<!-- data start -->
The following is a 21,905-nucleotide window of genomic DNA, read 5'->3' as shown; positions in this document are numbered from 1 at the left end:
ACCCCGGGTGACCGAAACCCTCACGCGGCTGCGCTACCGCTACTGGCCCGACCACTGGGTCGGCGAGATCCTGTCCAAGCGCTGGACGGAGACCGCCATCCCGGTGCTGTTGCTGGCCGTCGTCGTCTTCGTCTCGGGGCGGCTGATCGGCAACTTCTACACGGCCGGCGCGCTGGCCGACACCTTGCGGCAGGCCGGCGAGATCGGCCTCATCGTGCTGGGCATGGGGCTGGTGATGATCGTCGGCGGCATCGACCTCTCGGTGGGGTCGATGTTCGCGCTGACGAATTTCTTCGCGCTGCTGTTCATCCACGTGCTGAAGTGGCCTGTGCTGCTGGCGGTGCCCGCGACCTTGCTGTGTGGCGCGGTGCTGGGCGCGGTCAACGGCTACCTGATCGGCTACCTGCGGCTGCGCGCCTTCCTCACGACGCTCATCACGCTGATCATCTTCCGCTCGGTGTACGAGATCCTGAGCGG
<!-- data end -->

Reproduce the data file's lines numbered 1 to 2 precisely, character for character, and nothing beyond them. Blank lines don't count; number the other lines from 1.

The following is a 21,905-nucleotide window of genomic DNA, read 5'->3' as shown; positions in this document are numbered from 1 at the left end:
ACCCCGGGTGACCGAAACCCTCACGCGGCTGCGCTACCGCTACTGGCCCGACCACTGGGTCGGCGAGATCCTGTCCAAGCGCTGGACGGAGACCGCCATCCCGGTGCTGTTGCTGGCCGTCGTCGTCTTCGTCTCGGGGCGGCTGATCGGCAACTTCTACACGGCCGGCGCGCTGGCCGACACCTTGCGGCAGGCCGGCGAGATCGGCCTCATCGTGCTGGGCATGGGGCTGGTGATGATCGTCGGCGGCATCGACCTCTCGGTGGGGTCGATGTTCGCGCTGACGAATTTCTTCGCGCTGCTGTTCATCCACGTGCTGAAGTGGCCTGTGCTGCTGGCGGTGCCCGCGACCTTGCTGTGTGGCGCGGTGCTGGGCGCGGTCAACGGCTACCTGATCGGCTACCTGCGGCTGCGCGCCTTCCTCACGACGCTCATCACGCTGATCATCTTCCGCTCGGTGTACGAGATCCTGAGCGG